I was raised Catholic, but never devoutly enough to go to confession more than I had to--I think just once in 5th grade. I don't think Gill has crossed any lines, but he is awfully close. Everything he has said can still be read innocently. He came this closer with guilting Peggy into helping and asking her if she needed to confess, then he did last time, where the comment could have been about the nephew.

Nicole said...

How do you get this out so quickly?

Anyway, my heart was breaking for Joan because she did seem perfect for this job. Maybe she will ask Peggy for guidance a bit later on in a role reversal.

Father Gill's actions didn't seem too out of place even if he was treading close to the edge of breaking the seal. It wouldn't surprise me that a priest would want to know why someone was consistently not taking communion, especially after the comments made by Peggy's sister. In fact my own existence can be traced to the interference of a priest ordering my grandmother to have a second child, my mother. This happened a decade before Mad Men is set, but priests would still have to power to interfere in their parishioners lives, although since Father Gill is young and hip, he was being nice about it.

It was almost strange to see Betty and Don actually communicating about the affair, even if this has been built up for a long time. I do buy that Don thinks that he actually loves her, and he probably does, but Betty can only lie to herself for so long and she's obviously unable to pretend right now. Unfortunately, in addition to rightly punishing Don, she is destroying furniture and starting to give her daughter a body image complex. (The Piglet comment seemed to mean more than just the role).

When Betty smashed the chair, I was sure that you were going to use that as your jump line...

Matter-Eater Lad said...

"Seeing Betty go from Grace Kelly to that drunken, disheveled mess told us all we needed to know about how badly Don has damaged her."

Prior to this episode, I would have said there was no way to do a walk of shame without leaving your house or having sex. I now stand corrected.

Anonymous said...

I'm having a hard time sympathizing with Betty this season, and especially tonight, but I don't know how much of that is deliberate on the show's part, and how much of it is just me. Clearly, she has plenty of very valid reasons to be furious at Don -- no doubt. And yet the way she's responded to all these real issues is so frustrating, whether it's her half-assed seduction attempts with other men, or coldness towards her son, or ineffectual destruction of a chair... Betty is right about many things, but she's not very likable. Which makes me want to cut Don a lot of slack he doesn't deserve.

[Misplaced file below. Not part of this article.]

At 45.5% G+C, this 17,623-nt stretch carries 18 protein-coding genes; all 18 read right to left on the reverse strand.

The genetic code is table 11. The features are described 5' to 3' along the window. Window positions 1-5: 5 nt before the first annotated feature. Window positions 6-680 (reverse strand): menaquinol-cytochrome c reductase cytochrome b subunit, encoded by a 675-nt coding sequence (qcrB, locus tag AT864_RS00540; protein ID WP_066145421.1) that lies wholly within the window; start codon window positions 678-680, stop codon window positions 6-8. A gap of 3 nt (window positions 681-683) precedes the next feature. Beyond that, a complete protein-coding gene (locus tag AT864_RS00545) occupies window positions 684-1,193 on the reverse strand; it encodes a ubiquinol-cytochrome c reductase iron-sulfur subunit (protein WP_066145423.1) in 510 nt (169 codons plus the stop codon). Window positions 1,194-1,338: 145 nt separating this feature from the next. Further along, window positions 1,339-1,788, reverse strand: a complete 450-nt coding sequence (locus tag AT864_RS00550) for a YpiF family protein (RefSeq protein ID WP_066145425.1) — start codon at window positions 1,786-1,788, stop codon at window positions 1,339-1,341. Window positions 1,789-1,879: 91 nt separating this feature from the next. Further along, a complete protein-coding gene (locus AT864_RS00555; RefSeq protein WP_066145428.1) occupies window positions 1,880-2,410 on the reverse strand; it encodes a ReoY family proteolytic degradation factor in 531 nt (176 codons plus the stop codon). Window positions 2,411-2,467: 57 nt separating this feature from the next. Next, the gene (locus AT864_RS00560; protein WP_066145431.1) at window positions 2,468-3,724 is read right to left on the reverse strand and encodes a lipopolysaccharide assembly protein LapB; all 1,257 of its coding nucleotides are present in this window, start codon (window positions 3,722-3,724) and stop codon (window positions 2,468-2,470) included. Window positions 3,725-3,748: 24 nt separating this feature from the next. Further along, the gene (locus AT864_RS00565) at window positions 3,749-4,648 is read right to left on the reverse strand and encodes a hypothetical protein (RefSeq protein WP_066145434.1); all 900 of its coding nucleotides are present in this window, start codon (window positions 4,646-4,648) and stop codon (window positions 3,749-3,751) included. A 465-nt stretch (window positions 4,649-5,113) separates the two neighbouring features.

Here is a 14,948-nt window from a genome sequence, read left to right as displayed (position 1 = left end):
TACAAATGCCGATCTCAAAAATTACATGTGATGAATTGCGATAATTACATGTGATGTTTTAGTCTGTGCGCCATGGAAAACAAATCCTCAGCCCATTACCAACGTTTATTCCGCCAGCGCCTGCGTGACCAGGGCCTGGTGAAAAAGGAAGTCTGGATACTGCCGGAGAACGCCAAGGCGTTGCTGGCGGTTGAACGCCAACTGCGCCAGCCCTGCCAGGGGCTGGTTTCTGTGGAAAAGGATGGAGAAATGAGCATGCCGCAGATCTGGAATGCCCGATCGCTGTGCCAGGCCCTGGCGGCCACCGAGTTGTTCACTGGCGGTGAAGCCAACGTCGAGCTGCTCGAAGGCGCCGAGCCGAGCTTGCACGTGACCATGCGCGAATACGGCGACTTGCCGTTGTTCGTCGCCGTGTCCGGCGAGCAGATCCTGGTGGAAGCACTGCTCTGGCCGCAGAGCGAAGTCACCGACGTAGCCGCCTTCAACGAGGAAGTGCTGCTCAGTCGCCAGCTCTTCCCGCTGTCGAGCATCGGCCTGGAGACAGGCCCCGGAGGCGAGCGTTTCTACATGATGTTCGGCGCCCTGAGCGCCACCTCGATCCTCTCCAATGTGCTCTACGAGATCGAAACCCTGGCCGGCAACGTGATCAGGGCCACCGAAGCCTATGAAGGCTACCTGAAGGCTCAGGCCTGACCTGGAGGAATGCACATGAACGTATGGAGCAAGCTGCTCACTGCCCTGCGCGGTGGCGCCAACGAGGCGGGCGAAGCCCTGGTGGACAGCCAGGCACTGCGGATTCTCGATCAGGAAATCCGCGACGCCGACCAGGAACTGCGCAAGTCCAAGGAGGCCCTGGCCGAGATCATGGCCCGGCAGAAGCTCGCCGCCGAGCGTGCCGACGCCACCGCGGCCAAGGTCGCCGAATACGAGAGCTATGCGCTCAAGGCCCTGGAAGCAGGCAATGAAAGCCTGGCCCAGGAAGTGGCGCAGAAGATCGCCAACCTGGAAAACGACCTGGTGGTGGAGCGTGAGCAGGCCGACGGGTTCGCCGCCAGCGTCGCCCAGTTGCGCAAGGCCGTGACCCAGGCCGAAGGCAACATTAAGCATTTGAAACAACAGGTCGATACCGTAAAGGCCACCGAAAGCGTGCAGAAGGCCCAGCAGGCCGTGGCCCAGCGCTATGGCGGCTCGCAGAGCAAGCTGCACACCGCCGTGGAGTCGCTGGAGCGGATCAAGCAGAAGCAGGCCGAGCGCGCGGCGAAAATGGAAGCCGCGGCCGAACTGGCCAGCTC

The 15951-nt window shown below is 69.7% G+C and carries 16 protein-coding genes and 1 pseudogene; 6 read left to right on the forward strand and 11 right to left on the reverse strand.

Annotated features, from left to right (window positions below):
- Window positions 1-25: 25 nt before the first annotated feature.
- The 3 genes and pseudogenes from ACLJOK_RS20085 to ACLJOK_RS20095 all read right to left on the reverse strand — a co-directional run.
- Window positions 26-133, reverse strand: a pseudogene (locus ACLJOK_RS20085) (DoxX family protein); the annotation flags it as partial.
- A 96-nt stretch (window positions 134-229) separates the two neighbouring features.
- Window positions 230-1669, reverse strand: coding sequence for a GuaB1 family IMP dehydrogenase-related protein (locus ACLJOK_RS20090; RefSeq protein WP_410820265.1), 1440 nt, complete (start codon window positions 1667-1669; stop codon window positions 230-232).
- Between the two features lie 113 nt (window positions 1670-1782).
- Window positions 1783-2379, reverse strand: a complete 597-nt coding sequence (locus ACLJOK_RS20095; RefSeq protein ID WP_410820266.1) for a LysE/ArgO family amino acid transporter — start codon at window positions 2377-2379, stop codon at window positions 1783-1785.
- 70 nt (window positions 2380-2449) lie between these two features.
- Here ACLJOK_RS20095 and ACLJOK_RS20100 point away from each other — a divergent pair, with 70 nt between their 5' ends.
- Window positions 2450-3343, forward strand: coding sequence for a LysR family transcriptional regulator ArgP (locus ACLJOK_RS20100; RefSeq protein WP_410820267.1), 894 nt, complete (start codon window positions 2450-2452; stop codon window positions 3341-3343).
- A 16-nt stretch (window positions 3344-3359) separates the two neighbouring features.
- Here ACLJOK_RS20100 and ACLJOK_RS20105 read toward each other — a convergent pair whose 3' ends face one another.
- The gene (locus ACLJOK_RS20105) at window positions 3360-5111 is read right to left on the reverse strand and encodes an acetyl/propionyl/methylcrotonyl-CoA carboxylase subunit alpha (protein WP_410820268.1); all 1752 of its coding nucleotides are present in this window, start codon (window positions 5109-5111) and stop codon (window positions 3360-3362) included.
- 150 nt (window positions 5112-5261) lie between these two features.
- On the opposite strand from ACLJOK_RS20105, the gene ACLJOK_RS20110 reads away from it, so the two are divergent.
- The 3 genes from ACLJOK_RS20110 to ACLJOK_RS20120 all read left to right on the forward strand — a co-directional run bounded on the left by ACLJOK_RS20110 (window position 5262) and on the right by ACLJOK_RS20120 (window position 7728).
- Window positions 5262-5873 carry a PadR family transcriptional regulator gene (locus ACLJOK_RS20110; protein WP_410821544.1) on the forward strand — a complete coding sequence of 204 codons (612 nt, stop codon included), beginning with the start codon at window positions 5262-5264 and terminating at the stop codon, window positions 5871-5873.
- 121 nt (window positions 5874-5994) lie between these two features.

Regardless, though -- they're terrifically complex characters. Not many shows leave this much room for debate and shades of gray.

Anonymous said...

Awesome insights and extraordinarily written, Alan -- again. Thanks.

Is it just me, or does Father Gill look EXACTLY like Pete Campbell? At least at a quick glance, they seem related. Coincidence?

Kind of amusing the only shows the TV department was talking about were soap operas and this episode of Mad Men continue the emotional breakdown, a love affair, unwanted pregnancy...

Those poor kids. Those poor confused, shell-shocked kids. Bobby spooked by Duck, Sally spooked by Mommy laying in bed with a broken glass and last night's dress, and both kids watching Mommy break apart the furniture.

Paging Dr. Freud...

I want to see the 1977-based TV series, "Sally Draper -- Emotional Recluse."

Anonymous said...

The most memorable scene for me was Fr. Gill taking off his vestments and playing his guitar. The mid 60's in the Catholic church were all about liberation and reinvention (at least that's my interpretation and I was probably Sally's age at the time). When I saw Fr. Gill playing the guitar I felt that I was actually witnessing the first obvious manifestations of change from the 50's to the 60's.

The Drapers' marriage, Joan's career/marriage path, Peggy's repressed emotions--all of them seemed as if they were being pushed by a big societal force that was changing everything. Interesting to see how the characters are responding to that huge shift that happened the 60s. Along with all of the other Mad Men themes, I'm seeing how the explosion of sophisticated advertising at the time was a catalyst to the changes we experienced in the 60s.

Loved this episode.

Mapeel said...

Maytag people are "very sensitive to communism."

Thanks for noting this. I thought he said the Maytag people were sensitive to Calvinism, which I thought a little too deep for the proceedings.

No comment on the 1958 film of the same title? Surely Don will be rearranging the deck chairs for the rest of season as he's going down.

abc said...

"yet either Harry's too foolish to see that or simply can't imagine a scenario where Joan would want to take the permanent position, so he's more than happy to take Roger up on his offer to hire an outside man to do it."

I think the bottom line is they think of Joan as a secretary (or Office Manager, I guess) and they think only of Men for creative and professional roles. Peggy is a major exception to the office culture. I really felt for Joan in this episode. And bras suck.

oSoFine said...

Thanks for the shout out (albeit uncredited) to my earlier post, " Is there a chance (as one commenter suggested a few weeks back) that Anita wasn't pregnant at the time of the hospital flashback, that this was Peggy's mind's way of explaining the existence of a baby she refused to believe she had?". It is just a theory and you don't need to buy into it - we still don't have nearly enough information to understand that part of the story, much less any of the other loose ends (and there are so many loose ends- too many, IMO).